Screening Log (24/01/2011 – 30/01/2011)
My exams ended on Friday, so I’ve basically just had a big-ass movie binge since then (along with catching up with Pretty Little Liars, which is fan-bloody-tastic!)
Lost and Delirious (Léa Pool, 2001)
Mischa Barton plays shy, unsure Mary “Mouse” Bedford, who feels alienated from her dad and stepmother, who at the start of the film drop her off in a girl’s boarding school. She’s placed in a room with Piper Perabo’s charismatic wildchild and her popular best friend Tory (Jessica Toree).
She soon realises that Tory and Paulie are more than just friends, and whilst Mary gets used to the idea and Paulie loves it, Tory has trouble admitting to herself that she could be in love with another girl.
Lost and Delirious is beautifully shot and scored, and although there are moments which descend into laughable histrionics, it still remains a hugely affecting and poignant look at young love and loss.
Mischa Barton in particular impressed me me; whereas I’d always found her annoying in The OC, here, her subtle performance is more on the level of her great work in Lawn Dogs, the epitome of youthful charm and sweet innocence.
Jo (Meaghan Martin) joins a new school, where, through a sequence of events, she is offered money to be friends with the school loser, Abby. Jo’s college fund is non-existent, so, whilst being morally opposed to the offer, accepts it as she’s financially compromised. Her befriending Abby does not sit well with the school’s mean girls, also known as The Plastics, who rule the school with an iron fist, inadvertently starting a war with them.
What ensues is a range of bitchy schemes which seriously cross the line and are just downright unfunny. The whole film is just a cringe from start to finish, Martin has no charisma to carry the film and Desperate Housewives’ Maiara Walsh lacks the Machiavellian-yet-engaging quality that Rachel McAdams’ Regina George .
What made the original so funny were all the pithy one liners and great banter from Tina Fey’s A-grade script. This film failed to raise a single chuckle from me, and the one good performance came from Jennifer Stone as the loveable loser Abby.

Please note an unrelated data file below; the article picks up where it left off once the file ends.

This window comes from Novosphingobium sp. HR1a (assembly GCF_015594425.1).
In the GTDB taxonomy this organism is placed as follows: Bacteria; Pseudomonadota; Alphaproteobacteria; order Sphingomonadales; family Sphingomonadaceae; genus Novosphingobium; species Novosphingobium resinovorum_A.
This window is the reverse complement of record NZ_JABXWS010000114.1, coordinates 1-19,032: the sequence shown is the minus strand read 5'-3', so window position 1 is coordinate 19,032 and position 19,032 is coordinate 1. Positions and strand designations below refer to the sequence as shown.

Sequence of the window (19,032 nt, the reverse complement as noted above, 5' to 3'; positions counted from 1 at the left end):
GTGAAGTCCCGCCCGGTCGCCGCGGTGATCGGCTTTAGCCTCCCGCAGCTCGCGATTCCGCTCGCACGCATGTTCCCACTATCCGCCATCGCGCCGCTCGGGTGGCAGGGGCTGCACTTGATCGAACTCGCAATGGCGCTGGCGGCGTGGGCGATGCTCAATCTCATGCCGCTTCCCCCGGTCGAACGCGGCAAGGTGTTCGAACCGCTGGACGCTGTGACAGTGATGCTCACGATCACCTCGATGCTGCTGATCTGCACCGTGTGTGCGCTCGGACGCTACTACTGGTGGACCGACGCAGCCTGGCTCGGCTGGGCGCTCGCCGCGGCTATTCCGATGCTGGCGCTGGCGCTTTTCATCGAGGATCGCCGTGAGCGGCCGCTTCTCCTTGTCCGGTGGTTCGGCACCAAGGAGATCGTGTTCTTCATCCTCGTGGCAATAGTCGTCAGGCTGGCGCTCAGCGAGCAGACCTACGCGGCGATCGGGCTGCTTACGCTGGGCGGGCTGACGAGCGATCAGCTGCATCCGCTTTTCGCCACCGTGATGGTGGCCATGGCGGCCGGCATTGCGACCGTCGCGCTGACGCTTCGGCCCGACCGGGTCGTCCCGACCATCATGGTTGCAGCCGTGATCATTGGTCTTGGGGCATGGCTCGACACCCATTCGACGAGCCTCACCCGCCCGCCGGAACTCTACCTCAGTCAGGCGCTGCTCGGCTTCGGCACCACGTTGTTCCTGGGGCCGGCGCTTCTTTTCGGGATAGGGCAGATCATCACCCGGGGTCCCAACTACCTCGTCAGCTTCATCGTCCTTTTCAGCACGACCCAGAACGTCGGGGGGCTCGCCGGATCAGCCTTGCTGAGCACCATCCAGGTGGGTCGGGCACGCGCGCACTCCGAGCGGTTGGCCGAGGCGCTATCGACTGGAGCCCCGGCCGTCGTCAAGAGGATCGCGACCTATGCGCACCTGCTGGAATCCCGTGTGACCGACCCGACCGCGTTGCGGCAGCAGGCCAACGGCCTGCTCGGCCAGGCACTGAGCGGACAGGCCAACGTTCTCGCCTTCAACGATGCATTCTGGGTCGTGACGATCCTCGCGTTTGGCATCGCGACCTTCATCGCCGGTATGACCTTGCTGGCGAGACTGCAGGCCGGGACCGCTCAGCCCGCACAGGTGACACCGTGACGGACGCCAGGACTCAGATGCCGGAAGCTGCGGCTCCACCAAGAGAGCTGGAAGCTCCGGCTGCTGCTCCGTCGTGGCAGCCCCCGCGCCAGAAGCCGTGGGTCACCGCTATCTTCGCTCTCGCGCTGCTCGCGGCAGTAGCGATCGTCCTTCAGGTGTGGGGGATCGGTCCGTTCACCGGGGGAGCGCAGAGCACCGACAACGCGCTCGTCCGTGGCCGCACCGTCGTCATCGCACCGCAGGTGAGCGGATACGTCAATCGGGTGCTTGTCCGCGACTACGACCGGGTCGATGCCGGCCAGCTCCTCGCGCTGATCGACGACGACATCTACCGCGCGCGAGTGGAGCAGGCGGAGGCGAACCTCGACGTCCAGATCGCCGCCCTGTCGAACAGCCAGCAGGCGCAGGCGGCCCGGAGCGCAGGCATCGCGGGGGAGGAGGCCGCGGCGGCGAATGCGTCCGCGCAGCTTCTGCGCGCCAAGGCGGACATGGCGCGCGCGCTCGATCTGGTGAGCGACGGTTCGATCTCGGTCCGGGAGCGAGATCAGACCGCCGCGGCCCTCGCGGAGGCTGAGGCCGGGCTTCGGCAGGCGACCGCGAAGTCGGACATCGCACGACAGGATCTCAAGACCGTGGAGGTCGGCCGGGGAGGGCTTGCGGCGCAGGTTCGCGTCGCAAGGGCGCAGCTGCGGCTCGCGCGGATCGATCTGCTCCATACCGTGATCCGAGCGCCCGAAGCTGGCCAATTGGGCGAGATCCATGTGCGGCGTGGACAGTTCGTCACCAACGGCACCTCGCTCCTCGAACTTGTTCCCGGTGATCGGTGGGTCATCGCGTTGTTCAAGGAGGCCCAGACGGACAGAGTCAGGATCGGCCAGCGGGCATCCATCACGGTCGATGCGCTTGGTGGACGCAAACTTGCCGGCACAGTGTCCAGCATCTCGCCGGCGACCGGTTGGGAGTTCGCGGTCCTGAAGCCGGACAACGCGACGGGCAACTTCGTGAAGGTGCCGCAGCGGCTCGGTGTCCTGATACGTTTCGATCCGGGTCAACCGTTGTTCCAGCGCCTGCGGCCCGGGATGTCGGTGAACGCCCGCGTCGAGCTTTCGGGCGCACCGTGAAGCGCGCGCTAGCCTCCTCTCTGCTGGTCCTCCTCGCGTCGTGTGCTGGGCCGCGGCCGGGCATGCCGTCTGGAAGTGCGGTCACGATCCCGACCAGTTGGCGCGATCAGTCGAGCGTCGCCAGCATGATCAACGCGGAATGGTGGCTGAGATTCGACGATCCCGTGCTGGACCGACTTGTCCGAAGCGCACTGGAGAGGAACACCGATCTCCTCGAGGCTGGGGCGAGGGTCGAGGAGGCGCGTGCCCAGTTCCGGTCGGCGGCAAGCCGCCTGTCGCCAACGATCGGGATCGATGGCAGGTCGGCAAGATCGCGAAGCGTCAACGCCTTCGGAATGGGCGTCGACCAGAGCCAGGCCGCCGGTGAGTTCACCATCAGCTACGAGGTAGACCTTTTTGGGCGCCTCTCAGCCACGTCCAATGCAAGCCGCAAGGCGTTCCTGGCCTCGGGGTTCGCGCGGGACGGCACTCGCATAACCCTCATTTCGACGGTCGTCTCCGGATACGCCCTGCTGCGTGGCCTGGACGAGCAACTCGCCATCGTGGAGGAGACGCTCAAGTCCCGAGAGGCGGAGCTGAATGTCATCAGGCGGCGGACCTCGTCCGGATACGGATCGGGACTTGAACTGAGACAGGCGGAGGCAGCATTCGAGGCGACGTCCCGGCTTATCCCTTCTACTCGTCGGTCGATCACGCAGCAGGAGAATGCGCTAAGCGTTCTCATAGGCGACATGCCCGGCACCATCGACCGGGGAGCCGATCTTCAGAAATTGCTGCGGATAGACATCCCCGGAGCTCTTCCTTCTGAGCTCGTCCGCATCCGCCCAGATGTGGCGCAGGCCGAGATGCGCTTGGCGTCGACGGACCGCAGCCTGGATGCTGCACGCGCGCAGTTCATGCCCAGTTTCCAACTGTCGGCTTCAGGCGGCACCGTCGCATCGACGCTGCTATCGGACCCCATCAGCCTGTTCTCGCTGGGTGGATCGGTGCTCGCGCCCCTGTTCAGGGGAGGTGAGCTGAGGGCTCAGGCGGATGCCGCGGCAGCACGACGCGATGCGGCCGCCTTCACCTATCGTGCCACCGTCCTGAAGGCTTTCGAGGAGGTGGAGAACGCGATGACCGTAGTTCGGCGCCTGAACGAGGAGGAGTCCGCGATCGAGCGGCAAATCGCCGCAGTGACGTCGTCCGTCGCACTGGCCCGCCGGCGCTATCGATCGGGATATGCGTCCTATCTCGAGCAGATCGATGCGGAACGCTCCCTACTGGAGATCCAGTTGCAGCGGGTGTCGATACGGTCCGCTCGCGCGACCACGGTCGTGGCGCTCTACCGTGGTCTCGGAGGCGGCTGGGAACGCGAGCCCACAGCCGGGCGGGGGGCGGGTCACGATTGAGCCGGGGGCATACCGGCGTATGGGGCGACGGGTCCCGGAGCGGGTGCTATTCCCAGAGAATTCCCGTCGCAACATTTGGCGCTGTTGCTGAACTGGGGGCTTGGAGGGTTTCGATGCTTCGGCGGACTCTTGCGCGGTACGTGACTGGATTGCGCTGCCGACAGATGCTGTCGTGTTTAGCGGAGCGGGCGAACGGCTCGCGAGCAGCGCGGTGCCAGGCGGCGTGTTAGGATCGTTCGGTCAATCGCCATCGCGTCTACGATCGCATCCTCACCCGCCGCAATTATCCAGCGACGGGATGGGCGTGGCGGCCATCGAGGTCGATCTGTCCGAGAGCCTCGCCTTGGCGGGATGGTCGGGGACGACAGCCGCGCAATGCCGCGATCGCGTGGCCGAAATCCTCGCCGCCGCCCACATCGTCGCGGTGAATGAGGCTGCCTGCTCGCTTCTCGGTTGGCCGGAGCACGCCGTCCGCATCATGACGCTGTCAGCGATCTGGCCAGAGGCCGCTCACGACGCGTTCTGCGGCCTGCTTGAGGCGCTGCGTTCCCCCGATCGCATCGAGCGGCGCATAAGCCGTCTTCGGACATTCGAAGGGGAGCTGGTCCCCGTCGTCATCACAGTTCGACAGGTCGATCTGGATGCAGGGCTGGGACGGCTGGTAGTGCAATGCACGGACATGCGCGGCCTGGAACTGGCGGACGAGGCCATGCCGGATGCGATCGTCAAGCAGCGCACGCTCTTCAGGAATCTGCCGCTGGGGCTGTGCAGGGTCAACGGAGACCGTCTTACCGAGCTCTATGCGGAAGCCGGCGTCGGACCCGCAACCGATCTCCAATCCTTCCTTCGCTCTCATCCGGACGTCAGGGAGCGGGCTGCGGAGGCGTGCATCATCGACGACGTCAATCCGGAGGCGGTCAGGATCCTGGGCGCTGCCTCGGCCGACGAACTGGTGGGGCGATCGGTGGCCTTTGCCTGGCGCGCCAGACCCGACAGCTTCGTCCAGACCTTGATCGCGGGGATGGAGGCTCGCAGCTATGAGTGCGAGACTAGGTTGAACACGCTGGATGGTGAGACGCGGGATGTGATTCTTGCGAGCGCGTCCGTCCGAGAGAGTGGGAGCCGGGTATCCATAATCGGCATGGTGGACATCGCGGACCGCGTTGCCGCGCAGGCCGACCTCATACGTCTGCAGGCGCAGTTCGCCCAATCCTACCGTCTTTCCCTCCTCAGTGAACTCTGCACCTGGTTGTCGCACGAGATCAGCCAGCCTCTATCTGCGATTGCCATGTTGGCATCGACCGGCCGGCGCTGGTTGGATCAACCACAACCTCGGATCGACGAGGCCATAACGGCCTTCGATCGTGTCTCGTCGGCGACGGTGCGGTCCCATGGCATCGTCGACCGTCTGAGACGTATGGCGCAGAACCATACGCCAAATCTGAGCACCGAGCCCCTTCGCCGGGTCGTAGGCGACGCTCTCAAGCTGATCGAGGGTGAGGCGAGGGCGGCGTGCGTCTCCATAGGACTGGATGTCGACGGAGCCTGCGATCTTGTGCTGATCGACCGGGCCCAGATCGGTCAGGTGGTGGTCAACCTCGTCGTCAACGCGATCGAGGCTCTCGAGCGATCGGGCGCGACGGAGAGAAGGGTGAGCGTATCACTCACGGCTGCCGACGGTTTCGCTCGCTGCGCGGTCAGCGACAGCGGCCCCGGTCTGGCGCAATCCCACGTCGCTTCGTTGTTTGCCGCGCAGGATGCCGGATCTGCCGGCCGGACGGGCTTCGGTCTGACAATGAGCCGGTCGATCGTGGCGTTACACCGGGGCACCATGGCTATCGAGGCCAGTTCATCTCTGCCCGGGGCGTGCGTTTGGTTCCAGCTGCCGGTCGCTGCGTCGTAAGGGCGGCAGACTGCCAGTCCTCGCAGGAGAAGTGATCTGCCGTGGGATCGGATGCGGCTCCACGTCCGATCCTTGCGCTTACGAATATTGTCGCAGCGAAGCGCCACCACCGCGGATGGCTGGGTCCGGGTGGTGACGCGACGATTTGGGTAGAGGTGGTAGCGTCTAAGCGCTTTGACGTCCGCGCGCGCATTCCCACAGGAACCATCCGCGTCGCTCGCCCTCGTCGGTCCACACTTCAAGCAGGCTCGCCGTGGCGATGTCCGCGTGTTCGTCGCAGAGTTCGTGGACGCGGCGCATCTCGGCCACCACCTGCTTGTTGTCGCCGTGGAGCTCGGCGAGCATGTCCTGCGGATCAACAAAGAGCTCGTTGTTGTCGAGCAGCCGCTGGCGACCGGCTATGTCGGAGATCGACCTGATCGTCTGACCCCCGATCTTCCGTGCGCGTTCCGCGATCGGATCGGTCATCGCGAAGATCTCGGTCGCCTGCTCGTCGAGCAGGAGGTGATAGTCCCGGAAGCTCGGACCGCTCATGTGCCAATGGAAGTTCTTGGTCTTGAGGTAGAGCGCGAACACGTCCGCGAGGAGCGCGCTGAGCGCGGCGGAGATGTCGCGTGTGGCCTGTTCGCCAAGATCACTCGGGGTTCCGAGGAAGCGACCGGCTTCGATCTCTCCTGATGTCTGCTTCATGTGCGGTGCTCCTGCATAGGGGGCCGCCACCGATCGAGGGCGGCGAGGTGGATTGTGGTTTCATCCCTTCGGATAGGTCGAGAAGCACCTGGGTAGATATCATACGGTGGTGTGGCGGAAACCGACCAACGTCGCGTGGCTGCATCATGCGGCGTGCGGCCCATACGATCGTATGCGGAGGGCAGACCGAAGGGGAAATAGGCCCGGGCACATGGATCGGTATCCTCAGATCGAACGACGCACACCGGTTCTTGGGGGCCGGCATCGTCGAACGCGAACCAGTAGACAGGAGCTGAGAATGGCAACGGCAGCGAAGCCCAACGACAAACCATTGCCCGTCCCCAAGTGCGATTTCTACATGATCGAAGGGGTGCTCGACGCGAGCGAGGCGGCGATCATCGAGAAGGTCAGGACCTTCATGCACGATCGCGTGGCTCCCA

The rest was just a total fail.
The King’s Speech (Tom Hooper, 2010)
Colin Firth stars as Albert, the Duke of York. Being royalty, he is expected to give the odd public speech or two. Unfortunately, he has a big case of the stammer. Through meetings with Geoffrey Rush’s maverick speech therapist Lionel Logue, he slowly begins to gain confidence and gains ascension to the thrown, and goes on to be recreated as King George, who delivered many of England’s speeches during the war.
I was a little underwhelmed by The King’s Speech, truth be told. I’d heard so much about it, and the trailer looked excellent, but the film left me somewhat cold.
Whilst I thought Firth and Rush were solid (although if Firth beats Eisenberg at the Oscars, that'll be a travesty) and enjoyed their rapport with each other, and the score by Alexandre Desplat was a masterwork in film music, the rest didn’t really do anything for me. Helena Bonham Carter was completely blah and the it all looked and felt like a bit of a TV-movie, albeit a strong one.
Mean Creek (Jacob Aaron Estes, 2004)
Wonderful taut, gripping drama wherein Rory Culkin (following Mischa Barton pleasantly surprisingly me in Lost and Delirious, the formly dubbed “annoying Culkin kid” does so too) stars as Sam, a boy who is getting bullied by George, an overweight and troubled boy with learning difficulties at his school. His brother Rocky and his loose cannon friend Marti decide to invite George on a boat trip and teach him a little lesson.
Unsurprisingly, the whole claustrophobic set-up is just set for a fall. The acting from the young cast are very good in Mean Creek, and I’m extremely impressed with how the film doesn’t point any fingers, instead just telling the story. In the end, it’s all fairly sad and bleak, but the journey is well worth it; Ryan Kelley is the stand-out as the sensitive Clyde.